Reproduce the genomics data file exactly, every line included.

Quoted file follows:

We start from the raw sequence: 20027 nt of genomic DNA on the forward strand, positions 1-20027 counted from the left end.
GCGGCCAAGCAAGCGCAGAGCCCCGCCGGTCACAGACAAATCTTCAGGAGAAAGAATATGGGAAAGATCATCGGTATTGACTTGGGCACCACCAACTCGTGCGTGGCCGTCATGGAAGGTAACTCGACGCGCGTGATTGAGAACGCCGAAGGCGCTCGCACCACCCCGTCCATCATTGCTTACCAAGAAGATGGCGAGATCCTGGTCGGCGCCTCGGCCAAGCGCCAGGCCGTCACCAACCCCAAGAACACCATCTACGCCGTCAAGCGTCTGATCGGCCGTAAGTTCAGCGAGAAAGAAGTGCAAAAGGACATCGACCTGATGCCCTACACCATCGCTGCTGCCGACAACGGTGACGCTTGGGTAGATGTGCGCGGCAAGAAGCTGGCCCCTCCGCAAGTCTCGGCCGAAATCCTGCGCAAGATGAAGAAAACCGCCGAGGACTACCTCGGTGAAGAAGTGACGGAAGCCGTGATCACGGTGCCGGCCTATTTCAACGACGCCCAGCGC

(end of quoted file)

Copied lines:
We start from the raw sequence: 20027 nt of genomic DNA on the forward strand, positions 1-20027 counted from the left end.
GCGGCCAAGCAAGCGCAGAGCCCCGCCGGTCACAGACAAATCTTCAGGAGAAAGAATATGGGAAAGATCATCGGTATTGACTTGGGCACCACCAACTCGTGCGTGGCCGTCATGGAAGGTAACTCGACGCGCGTGATTGAGAACGCCGAAGGCGCTCGCACCACCCCGTCCATCATTGCTTACCAAGAAGATGGCGAGATCCTGGTCGGCGCCTCGGCCAAGCGCCAGGCCGTCACCAACCCCAAGAACACCATCTACGCCGTCAAGCGTCTGATCGGCCGTAAGTTCAGCGAGAAAGAAGTGCAAAAGGACATCGACCTGATGCCCTACACCATCGCTGCTGCCGACAACGGTGACGCTTGGGTAGATGTGCGCGGCAAGAAGCTGGCCCCTCCGCAAGTCTCGGCCGAAATCCTGCGCAAGATGAAGAAAACCGCCGAGGACTACCTCGGTGAAGAAGTGACGGAAGCCGTGATCACGGTGCCGGCCTATTTCAACGACGCCCAGCGC